The Sophisticated Audiophile

Charles Mingus – The Black Saint and The Sinner Lady

Charles Mingus was one of the greatest composers of the twentieth century. His contributions to music are usually discussed within the annals of jazz. However, propagating him as just a luminary for jazz shortchanges him. While he certainly belongs in the jazz realm, his music goes far beyond that. He shouldn’t be considered as just a jazz great; he is great in an all-encompassing manner. He was a visionary who wasn’t afraid to go beyond the stylistic cues of whatever was in favor at the time. He often infused sociopolitical issues into his compositions, something that didn’t help his standing with the status quo. He did things his way, and the results were typically spectacular.

One fine example of this is the album, The Black Saint and The Sinner Lady. Mingus described it as “ethnic folk-dance music”. It was four songs, divided into six movements. Mingus wrote it in the vein of a ballet. All the songs have subtitles. Some of the subtitles of the movements are titled “(Soul Fusion) Freewoman and Oh, This Freedom’s Slave Cries”, “Stop! Look! And Sing Songs of Revolutions!” and “Of Love, Pain, and Passioned Revolt, then Farewell, My Beloved, ’til It’s Freedom Day”. Looking at those subtitles, it’s quite clear that this was a statement piece for Mingus. He invoked civil rights, freedom, love, pain, anger, frustration and a host of human emotions that he felt needed to be addressed. He did it convincingly, taking the listener on a tumultuous, provocative and exciting ride. He manages to shift the mood and tone of the music, from melancholy to exhilarating.

Joining Mingus on the recording are ten other musicians, making it an eleven piece band. The musicians are Jay Berliner on guitar, Jaki Byard on piano, Dannie Richmond on drums, Don Butterfield on tuba, Richard Gene Williams on trumpet, Rolf Ericson on trumpet, Dick Hafer on flute and tenor saxophone, Jerome Richardson on flute, soprano saxophone and baritone saxophone, Charlie Mariano on alto saxophone and Quentin Jackson on trombone. In addition to his bass duties, Mingus also played a little piano as well. The arrangement by Mingus is nothing short of brilliant. There are a lot of tonal differences between something light like a flute or a soprano sax, and something like a tuba. Mingus’ arrangements emphasize their differences, allowing them to come in on cue, almost like they were speaking to each other. If you listen enough, you’ll come to tie the wails and dissonance of some of the instruments as the varying human emotions that Mingus was trying to conjure. It truly is remarkable.

In terms of fidelity, the 45rpm Analogue Productions pressing is stellar. Simply put, I have not heard a better sounding version. This includes the original pressing and the Speakers Corner reissue, both of which are sonically impressive. The 45rpm AP reissue is the definitive pressing to own. The bass sounds all around tighter. There is more air and space around the instruments. A perfect example is on Track B ‘Duete Solo Dancers’. Jaki Byard’s piano playing just jumps out at you. On the Speakers Corner reissue, it sounds a bit recessed by comparison. If you never heard the AP pressing, it would probably go unnoticed.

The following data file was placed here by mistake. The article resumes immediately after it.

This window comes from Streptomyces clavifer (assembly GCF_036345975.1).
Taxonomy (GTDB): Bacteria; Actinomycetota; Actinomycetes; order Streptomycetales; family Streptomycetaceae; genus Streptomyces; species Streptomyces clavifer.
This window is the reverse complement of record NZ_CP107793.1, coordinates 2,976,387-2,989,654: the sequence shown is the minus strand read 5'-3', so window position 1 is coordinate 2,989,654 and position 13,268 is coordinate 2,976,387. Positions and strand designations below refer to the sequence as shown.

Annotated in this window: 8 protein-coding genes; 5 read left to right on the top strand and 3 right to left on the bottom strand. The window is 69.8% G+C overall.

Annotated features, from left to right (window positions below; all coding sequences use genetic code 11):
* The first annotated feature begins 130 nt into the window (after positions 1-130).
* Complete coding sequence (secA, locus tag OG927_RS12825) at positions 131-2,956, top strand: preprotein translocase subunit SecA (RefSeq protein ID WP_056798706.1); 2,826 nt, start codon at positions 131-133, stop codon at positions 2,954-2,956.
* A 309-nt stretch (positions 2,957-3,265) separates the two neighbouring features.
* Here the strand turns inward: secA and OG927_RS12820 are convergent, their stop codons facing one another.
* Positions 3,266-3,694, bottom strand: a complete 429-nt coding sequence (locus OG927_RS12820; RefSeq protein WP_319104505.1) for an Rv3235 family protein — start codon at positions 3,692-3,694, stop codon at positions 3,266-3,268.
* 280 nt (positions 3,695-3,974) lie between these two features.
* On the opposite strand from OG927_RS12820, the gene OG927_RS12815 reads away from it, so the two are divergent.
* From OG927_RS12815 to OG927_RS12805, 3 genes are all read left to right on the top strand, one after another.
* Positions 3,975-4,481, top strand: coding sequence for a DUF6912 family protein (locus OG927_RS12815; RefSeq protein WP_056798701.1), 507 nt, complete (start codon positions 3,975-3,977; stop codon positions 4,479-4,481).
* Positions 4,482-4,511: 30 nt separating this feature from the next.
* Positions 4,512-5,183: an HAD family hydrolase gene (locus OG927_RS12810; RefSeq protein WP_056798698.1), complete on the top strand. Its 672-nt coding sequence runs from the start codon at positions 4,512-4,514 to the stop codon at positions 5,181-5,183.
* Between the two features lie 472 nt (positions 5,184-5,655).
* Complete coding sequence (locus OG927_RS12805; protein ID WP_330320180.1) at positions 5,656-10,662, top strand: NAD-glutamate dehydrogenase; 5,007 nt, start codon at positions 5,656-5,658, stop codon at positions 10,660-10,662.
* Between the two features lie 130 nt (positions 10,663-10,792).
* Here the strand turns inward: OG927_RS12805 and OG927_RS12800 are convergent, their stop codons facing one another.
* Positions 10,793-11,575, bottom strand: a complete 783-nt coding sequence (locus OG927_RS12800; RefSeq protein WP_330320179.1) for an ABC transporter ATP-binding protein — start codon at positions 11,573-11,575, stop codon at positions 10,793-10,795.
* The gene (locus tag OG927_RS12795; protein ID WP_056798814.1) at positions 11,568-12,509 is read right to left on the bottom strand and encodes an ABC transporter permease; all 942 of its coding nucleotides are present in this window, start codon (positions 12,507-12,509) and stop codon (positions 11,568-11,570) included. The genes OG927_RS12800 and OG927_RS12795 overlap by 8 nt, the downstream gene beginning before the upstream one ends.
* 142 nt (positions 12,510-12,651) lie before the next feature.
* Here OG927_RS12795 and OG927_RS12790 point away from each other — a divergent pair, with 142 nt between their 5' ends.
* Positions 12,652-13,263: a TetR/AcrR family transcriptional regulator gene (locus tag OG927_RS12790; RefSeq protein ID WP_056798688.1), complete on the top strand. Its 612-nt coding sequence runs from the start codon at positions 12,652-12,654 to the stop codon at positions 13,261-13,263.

This album is perhaps one of Mingus’ finest moments as a bandleader, arranger and composer. The 45rpm pressing is the finest it has ever sounded. It’s an essential album to own. I can’t recommend it enough. Do not hesitate to pick this up.

Filed under: 45 RPM, Audiophile, Jazz, Vinyl ,

3 Responses

  1. This was an important album for me in the mid ’60s. My friends and I listened reverently, often in the dark, lying on the floor, letting it’s big emotional waves wash over us. More than once a newcomer to our group freaked out, couldn’t take it, became afraid, had to leave the room.

    We also enjoyed that the liner notes were written by his psychiatrist.

    • Atane says:

      Ha – decades later, my experiences are similar. Many people who have a conceptual idea of what they think “jazz” is supposed to sound like (i.e. Kenny G) are usually left wondering how their perception could be so far off. Somebody lied to them! ;)

      Then again, I’ve met people who dug it instantly, so I suppose it depends on the person.

  2. I listened to totally different stuff in my youth, so there is no personal context for me. Nor, as a relative newcomer to jazz, did I get Mingus instantly. In fact, it wasn’t until I had been listening (to nothing but jazz) for two to three years that I tuned into Mingus – only after I had absorbed a whole lot of other jazz, that I got “Mingused”.

    The appetite grew fast and I have most of the work I like, (though I hated Oh Yeah, I still don’t get his singing. The world’s full of good singers. It is musical geniuses that are in short supply)

    I think listening to Kenny G for five minutes would freak me out, so lets not go there.

    What I like most about Mingus is that every record is different. It is his remorseless creative energy . It is said many artists paint just one picture, over and over again. Mingus was a compulsive originator. I still don’t understand what took me so long to enjoy him. I am just glad I do.

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